The three-row diatonic button accordion is a popular form of bisonoric accordion which has three rows of buttons for the treble, and typically twelve bass buttons.


In the early 19th Century several forms of mouth organ were developed in Europe, similar to the sheng of ancient and modern China or the kaen of Thailand. The next major development was the addition of bellows. Among the most important early developments of bellows-blown free reed instruments was the English concertina. This was a fully chromatic instrument which soon became popular in the classical concert hall. The related German concertina and Anglo-German concertina adopted the in-out scale of the recently invented diatonic harmonica, which made it relatively simple to play melodies and accompanying rhythmic chords.

The earliest accordion was designed to simply play chords. From this evolved the diatonic button accordion that has chord and bass buttons for the left hand and keys in the scale of the harmonica or Anglo-German concertina for the right hand. The three-row diatonic accordion is one of these with rows of buttons for each of three keys.


International SystemEdit

The most common layout was developed by Hohner and is sometimes called the International System, because it is widely used in accordions around the world. The Tex-Mex button accordion uses this three-row button layout, and is popular in Conjunto and Norteño groups. It is also popular for use in Zydeco music. The International System has the rows in, for example, G, C, and F, from lowest to highest key, which enables, by cross fingering to play the same notes on push and pull. They are available in other keys, but always at these intervals. A primary advantage of this is that one is no longer required to play in a bouncy style as on a single-row melodeon. At the end of the rows of notes are accidentals that are useful in playing some tunes and in some keys.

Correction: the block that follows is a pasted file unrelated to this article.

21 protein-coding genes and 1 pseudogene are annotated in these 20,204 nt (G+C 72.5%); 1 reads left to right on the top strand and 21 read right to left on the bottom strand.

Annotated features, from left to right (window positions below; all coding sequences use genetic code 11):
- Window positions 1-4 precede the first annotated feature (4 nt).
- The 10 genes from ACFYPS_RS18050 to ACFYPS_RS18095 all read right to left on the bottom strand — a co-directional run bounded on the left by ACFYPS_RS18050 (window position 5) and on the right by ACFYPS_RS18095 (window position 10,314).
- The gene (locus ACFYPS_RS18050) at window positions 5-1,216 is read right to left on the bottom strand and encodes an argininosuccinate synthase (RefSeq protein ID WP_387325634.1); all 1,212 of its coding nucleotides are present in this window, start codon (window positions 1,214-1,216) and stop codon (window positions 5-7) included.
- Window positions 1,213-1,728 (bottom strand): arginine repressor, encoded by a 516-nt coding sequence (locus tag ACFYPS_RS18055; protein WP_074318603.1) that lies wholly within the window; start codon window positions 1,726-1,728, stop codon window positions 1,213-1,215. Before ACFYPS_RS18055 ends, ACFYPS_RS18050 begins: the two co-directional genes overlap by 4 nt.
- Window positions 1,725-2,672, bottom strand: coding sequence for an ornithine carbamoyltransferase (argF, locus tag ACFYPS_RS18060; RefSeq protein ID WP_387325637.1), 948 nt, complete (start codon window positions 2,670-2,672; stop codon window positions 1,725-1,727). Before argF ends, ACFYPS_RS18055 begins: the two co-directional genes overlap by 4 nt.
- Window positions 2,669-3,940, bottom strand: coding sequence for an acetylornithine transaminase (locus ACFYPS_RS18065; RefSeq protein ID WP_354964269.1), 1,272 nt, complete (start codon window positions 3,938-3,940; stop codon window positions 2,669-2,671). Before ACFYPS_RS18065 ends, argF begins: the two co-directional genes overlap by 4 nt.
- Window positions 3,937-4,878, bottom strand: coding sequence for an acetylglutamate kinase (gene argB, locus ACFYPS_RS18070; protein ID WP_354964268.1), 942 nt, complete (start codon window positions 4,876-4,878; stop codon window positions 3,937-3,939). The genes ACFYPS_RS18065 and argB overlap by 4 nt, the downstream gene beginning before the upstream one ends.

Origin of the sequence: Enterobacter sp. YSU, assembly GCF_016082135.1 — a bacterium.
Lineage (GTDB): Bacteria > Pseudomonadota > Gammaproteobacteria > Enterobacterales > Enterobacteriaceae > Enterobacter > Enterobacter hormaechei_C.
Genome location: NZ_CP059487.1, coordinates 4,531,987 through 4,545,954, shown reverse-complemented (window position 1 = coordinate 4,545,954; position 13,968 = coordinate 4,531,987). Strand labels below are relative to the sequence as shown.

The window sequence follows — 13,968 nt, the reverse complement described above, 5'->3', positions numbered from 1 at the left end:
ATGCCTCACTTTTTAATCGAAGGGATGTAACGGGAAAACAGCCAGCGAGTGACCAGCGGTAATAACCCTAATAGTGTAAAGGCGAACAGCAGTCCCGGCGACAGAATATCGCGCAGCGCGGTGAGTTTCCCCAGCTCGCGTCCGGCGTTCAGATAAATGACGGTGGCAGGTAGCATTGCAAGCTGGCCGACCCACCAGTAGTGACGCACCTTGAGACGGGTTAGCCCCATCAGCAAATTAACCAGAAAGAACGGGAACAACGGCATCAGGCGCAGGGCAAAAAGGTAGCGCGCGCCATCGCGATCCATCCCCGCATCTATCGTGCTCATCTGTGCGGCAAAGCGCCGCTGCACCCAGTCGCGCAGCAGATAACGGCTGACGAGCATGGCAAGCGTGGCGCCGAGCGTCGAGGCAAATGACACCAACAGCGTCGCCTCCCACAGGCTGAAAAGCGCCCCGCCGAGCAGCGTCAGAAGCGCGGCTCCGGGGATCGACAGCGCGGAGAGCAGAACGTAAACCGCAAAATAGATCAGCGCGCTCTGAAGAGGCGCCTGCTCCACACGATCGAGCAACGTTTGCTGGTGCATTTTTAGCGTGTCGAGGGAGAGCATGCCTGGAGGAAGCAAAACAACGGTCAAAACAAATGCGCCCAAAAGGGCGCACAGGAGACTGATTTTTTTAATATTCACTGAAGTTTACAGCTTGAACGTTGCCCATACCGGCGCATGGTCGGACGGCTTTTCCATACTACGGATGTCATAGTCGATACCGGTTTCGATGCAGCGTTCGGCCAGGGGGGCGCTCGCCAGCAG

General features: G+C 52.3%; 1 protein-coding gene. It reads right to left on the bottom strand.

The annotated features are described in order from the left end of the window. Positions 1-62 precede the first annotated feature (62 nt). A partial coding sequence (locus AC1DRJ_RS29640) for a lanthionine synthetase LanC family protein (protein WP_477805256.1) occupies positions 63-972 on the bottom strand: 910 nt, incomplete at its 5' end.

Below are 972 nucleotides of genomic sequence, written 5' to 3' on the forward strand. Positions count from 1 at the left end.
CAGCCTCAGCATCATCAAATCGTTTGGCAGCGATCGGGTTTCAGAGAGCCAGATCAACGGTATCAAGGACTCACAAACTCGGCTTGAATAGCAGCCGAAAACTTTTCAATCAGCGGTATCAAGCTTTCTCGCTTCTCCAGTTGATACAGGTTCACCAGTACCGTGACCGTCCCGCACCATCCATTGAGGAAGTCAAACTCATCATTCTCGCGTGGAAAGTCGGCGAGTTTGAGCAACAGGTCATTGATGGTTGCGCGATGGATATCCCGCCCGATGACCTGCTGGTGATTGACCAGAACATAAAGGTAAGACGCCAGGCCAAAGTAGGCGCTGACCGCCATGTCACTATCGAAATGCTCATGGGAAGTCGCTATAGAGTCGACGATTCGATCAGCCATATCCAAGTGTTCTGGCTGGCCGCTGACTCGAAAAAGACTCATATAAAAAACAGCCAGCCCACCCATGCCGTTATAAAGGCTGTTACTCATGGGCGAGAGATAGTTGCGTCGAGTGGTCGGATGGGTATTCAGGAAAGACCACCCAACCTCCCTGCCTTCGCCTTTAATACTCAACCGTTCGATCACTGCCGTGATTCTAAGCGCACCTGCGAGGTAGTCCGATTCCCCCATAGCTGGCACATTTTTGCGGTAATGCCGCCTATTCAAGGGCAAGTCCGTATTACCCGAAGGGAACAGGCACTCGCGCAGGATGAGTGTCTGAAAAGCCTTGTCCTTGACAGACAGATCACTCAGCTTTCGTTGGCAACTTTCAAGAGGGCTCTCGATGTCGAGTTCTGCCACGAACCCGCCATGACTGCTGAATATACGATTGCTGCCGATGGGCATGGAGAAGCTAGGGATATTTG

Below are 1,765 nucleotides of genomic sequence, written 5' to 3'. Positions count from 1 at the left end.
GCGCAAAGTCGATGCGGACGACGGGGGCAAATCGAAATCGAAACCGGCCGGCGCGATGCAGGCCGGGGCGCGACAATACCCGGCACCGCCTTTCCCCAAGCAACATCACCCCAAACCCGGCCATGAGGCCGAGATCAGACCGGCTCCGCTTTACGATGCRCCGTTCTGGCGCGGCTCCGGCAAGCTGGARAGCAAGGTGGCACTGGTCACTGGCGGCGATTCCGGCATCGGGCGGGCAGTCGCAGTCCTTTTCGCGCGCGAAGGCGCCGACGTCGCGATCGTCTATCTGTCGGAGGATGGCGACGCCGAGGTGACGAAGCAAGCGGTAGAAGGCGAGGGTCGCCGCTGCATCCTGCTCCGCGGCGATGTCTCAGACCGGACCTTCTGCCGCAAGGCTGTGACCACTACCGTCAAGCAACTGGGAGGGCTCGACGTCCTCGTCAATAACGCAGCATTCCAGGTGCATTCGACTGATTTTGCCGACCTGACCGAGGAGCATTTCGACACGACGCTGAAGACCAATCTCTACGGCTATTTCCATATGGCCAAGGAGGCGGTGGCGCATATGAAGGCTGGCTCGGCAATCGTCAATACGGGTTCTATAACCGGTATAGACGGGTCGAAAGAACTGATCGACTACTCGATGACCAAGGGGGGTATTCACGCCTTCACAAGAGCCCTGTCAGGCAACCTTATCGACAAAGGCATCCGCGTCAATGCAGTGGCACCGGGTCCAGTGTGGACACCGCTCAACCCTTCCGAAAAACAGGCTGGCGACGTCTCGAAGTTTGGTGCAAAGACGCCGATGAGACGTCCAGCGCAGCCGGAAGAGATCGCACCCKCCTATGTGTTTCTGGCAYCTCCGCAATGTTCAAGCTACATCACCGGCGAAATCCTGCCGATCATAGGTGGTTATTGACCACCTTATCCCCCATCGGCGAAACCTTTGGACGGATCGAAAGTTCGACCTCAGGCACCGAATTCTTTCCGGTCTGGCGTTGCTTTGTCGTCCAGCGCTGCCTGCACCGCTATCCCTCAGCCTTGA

Though accidentals are available, making a chromatic scale technically possible, there are not enough chromatic notes and not enough on both pull and draw to make chromatic playing practical on this instrument. Nevertheless this system opens up many possibilities not found on a smaller diatonic instrument.

Other SystemsEdit

Three-row diatonic accordions can be made in any three keys, and not just in the intervals of the International System. Another pseudo-chromatic layout is a C/C# accordion with an added row for the key of B, thus it is a B/C/C# instrument. These are often made with full Stradella bass system.


3-row diatonic button accordion
Sections playing | keyboard
Interwiki Wikipedia article